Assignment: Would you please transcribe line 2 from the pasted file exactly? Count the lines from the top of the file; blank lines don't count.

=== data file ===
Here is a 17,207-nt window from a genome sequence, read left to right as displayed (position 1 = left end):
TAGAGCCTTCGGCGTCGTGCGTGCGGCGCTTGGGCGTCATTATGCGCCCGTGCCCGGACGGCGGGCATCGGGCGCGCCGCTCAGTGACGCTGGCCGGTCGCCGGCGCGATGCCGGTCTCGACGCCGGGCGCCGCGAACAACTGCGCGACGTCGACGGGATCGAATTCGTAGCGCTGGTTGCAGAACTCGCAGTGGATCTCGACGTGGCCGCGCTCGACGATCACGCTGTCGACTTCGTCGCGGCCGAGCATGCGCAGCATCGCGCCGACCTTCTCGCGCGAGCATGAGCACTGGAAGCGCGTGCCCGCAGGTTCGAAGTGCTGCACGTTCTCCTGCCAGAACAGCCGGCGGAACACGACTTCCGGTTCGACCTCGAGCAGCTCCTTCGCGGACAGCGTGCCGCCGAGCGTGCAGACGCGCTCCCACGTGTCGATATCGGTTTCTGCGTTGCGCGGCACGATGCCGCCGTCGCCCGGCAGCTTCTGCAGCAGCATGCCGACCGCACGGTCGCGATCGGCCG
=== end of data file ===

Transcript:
TAGAGCCTTCGGCGTCGTGCGTGCGGCGCTTGGGCGTCATTATGCGCCCGTGCCCGGACGGCGGGCATCGGGCGCGCCGCTCAGTGACGCTGGCCGGTCGCCGGCGCGATGCCGGTCTCGACGCCGGGCGCCGCGAACAACTGCGCGACGTCGACGGGATCGAATTCGTAGCGCTGGTTGCAGAACTCGCAGTGGATCTCGACGTGGCCGCGCTCGACGATCACGCTGTCGACTTCGTCGCGGCCGAGCATGCGCAGCATCGCGCCGACCTTCTCGCGCGAGCATGAGCACTGGAAGCGCGTGCCCGCAGGTTCGAAGTGCTGCACGTTCTCCTGCCAGAACAGCCGGCGGAACACGACTTCCGGTTCGACCTCGAGCAGCTCCTTCGCGGACAGCGTGCCGCCGAGCGTGCAGACGCGCTCCCACGTGTCGATATCGGTTTCTGCGTTGCGCGGCACGATGCCGCCGTCGCCCGGCAGCTTCTGCAGCAGCATGCCGACCGCACGGTCGCGATCGGCCG